In a recently launched investigative podcast series “Untold: The Retreat,” Madison Marriage reports on a popular meditation technique called Vipassana and, more specifically, on meditation retreats held by the Goenka network, per NPR.

While numerous attendees say that Goenka retreats have positively transformed their lives, “The Retreat” focuses on the experiences of individuals whose mental well-being declined following a 10-day retreat — or in some cases, after attending multiple 10-day retreats, according to NPR.

Marriage told NPR, “(The problem is) the extremity of this particular practice. ... And it’s that which I think is driving people to quite extreme outcomes.”

What are the benefits of meditation?

Meditation can offer multiple health benefits, depending on how you incorporate it into your life.

Here are some typical benefits that the average person can find:

1. Stress relief

Though stress is a natural and normal response to help you reduce procrastination or stay away from danger, sometimes stress occurs when it doesn’t need to. Being in a prolonged state of unneeded stress can cause damage to you and your body, per Verywell Mind.

Meditating allows the body to be in a calm state, promoting relaxation and repair. Participating in a mindfulness meditation program can also help one learn how to refocus their thoughts in times of stress, according to Verywell Mind.

According to a study published by ScienceDirect, mindfulness meditation programs are effective at reducing stress.

A review published by ScienceDirect found that individuals who participated in mindfulness meditation programs reacted with positive and uplifting thoughts in times of stress, instead of the opposite.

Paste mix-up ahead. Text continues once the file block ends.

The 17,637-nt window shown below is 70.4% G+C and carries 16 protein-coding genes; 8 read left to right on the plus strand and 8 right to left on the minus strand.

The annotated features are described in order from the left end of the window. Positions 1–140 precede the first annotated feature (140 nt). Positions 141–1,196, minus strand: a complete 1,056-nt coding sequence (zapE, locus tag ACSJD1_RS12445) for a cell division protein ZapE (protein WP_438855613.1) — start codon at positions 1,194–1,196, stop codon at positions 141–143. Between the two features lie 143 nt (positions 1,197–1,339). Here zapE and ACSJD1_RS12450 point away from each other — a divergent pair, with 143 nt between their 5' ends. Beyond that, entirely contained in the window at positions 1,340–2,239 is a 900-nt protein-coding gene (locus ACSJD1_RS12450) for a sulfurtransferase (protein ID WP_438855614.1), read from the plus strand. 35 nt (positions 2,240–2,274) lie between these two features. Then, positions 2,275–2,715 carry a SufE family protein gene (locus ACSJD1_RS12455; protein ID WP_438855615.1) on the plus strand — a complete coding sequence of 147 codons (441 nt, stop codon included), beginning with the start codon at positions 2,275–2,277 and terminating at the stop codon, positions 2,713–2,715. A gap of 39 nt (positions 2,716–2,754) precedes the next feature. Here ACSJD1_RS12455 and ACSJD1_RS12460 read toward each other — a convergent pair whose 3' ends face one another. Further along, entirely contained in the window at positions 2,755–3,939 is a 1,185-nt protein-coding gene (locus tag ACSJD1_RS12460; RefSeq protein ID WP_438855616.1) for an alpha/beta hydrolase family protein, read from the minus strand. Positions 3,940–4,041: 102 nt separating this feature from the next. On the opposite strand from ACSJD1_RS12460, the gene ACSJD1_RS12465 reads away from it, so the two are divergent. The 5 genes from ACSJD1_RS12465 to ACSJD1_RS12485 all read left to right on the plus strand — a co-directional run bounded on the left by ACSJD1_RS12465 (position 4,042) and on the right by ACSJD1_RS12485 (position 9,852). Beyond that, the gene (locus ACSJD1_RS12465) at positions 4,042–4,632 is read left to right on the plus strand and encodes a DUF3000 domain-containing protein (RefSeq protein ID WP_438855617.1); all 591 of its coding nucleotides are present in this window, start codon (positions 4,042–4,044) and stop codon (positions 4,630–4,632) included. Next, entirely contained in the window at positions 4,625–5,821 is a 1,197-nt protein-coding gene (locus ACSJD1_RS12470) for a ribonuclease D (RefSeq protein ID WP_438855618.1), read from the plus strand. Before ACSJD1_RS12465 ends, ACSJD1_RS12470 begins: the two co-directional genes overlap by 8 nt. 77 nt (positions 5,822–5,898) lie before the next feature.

2. A healthy body

Mayo Clinic found meditation can help individuals manage medical conditions, especially those where stress increases the problems. Research suggests meditation can reduce symptoms of:

  • Anxiety.
  • Asthma.
  • Cancer.
  • Chronic pain.
  • Depression.
  • Heart disease.
  • High blood pressure.
  • Irritable bowel syndrome.
  • Sleep problems.
  • Tension headaches.

These conditions include both physical and mental problems.

In a review published by The New York Academy of Sciences, meditation was found to boost the immune system, which would help individuals recover quicker from colds.

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When can meditation be dangerous?

According to Marriage’s discussion with NPR, practicing meditation for hours on end is dangerous and can lead to mental or physical distress, even if the meditator has no previous history of such problems.

A review published by Wiley Online Library found that about 8% of individuals who meditate have an increase in anxiety, depression, stress or even psychosis with pain and hallucinations.

Miguel Faris, a co-author of the review, spoke about the review in BBC Science Focus. He said the practice of meditation may be harmful if practices are not carried out properly causing the mind to “become unstable, restless or confused.”

Faris suggested that intense meditation practices, especially long retreats or ones that ask individuals to reflect on negative events, may cause these negative effects, per BBC Science Focus.

So, if I want to meditate, how do I know if I will be safe?

According to Headspace, an app that specializes in providing mindfulness tools such as meditation, “If (meditation) feels like too much time, it probably is. It’s best to approach meditation much like anything else in life: start small ... For some people, this sweet spot is 10 minutes and for others, it’s 60 minutes.”

Overall, every person will have a different form or length of meditation that works best for them. If you want to try meditating, look for reputable sources such as videos or teachers and stop if you are feeling unwell.

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